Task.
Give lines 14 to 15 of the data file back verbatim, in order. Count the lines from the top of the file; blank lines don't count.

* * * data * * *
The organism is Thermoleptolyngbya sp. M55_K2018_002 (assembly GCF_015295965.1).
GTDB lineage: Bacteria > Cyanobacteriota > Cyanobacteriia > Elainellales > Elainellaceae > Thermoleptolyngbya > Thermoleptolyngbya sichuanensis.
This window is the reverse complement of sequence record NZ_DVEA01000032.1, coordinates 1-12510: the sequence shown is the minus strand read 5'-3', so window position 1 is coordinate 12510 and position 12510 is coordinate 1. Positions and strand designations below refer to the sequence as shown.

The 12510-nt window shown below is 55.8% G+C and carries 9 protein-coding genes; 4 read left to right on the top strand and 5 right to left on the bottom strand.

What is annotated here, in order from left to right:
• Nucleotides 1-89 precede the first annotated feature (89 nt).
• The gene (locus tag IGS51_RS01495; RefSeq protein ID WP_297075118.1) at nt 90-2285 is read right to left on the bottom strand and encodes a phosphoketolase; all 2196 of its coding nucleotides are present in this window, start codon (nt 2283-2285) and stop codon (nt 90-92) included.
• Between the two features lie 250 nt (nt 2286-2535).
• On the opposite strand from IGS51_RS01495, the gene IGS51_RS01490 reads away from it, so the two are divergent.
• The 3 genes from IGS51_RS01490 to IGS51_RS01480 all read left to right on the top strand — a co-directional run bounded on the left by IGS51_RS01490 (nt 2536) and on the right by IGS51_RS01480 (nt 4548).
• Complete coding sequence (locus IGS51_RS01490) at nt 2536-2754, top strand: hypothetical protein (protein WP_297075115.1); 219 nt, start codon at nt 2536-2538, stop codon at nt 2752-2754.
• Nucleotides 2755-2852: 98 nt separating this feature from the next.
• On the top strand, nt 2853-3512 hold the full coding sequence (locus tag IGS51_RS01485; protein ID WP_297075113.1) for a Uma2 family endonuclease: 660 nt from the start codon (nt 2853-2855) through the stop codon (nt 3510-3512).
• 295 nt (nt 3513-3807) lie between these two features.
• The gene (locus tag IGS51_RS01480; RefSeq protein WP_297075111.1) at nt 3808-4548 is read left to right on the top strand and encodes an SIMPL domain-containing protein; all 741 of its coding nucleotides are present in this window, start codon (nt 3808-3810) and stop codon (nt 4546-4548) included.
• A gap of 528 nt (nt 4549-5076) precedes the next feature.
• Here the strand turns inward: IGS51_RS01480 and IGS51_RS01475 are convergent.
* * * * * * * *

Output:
• 295 nt (nt 3513-3807) lie between these two features.
• The gene (locus tag IGS51_RS01480; RefSeq protein WP_297075111.1) at nt 3808-4548 is read left to right on the top strand and encodes an SIMPL domain-containing protein; all 741 of its coding nucleotides are present in this window, start codon (nt 3808-3810) and stop codon (nt 4546-4548) included.